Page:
Tuesday, May 1, 2018

Bonfire by Krysten Ritter


Rating: WARTY!

If this novel had been written by an unknown and submitted as is, it would never have got published. The only reason it did get published is because it was written by a celebrity. The author is an actor who currently plays Jessica Jones in the Marvel TV series of the same name, and in that show I adore her, but a writer she's not. Not yet. She may become one if she can quit writing YA trope and cliché and find a topic that's not been done to death. And have an editor who's not afraid to say no to a celebrity.

This follows the done-to-death trope of the prodigal son (or in this case, daughter with the unimaginatively bland name of Abby Williams) returning home to confront "demons". Barf. Yawn. Barf some more. Yawn a bit. Ho-hum. So anyway, the main character returns to her even more unimaginatively named small town of Barrens, Indiana where she grew up (or maybe not) and where a conglomerate named Optimal Plastics appears to be responsible for polluting the water and causing people to get sick. We're told the town is now booming, but we're never told why a huge corporation would put its roots down in a lifeless hick town nowhere near major artery roads or airports in the first place. At least not in the part I listened to.

Abby is an environmental lawyer living in Chicago and apparently lives a life of drunkenness and debauchery there. You would think someone with that portfolio would be able to confront the girl who bullied her in high-school and now acts like they were old friends, but this character is such a limp rag that she doesn't say squat. Let me just make it clear that I would never want Abby Williams to represent me in court!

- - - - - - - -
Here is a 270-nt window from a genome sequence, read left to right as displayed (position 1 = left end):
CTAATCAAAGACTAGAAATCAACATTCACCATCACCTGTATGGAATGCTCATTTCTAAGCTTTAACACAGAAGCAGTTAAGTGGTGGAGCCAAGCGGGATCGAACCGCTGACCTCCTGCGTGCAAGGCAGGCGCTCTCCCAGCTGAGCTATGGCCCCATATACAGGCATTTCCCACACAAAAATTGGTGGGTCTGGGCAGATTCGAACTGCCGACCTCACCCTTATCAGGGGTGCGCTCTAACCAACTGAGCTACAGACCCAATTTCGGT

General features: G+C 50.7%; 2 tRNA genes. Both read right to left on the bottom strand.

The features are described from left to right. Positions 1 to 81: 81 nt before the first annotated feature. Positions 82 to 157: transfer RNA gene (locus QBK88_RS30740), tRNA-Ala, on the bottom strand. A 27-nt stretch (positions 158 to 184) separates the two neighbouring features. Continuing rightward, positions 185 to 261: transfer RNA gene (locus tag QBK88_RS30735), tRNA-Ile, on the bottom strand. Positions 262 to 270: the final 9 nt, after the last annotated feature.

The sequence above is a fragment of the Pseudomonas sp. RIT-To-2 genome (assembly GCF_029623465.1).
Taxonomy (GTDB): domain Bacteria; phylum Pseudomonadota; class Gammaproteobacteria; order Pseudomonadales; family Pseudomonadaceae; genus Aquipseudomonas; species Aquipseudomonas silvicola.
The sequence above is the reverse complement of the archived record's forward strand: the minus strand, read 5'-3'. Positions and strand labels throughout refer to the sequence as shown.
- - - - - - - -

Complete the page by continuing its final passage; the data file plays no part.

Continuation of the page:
It was when Abby discovers that the house she's renting has a neigh-bore who is a single dad with a precocious young daughter that my nausea rose far too high to continue. It didn't help that Abby had lost all interest in pursuing the chemical company even by this point, and had become instead obsessed with tracking down this girl, Kaycee Mitchell, she knew in high-school who had since gone off the grid. Abby was not a likable character, and I honestly didn't give a damn about her or anything else in this story. I could not care less what happened to the missing girl, because I've been given no reason to care more.

From reading other reviews out there I understand that the author knows nothing about Indiana, thinking it a football state when it's a basketball state (even I, who has almost zero interest in fatuous and ultimately pointless sporting events, knew that!), and she misnames the state university and invents a toll road where none exists. It's so easy these days to research a place on the Internet, in Wikipedia, and even go look at it on Google maps, that there's no excuse for getting things like this wrong. It's sloppy and lazy.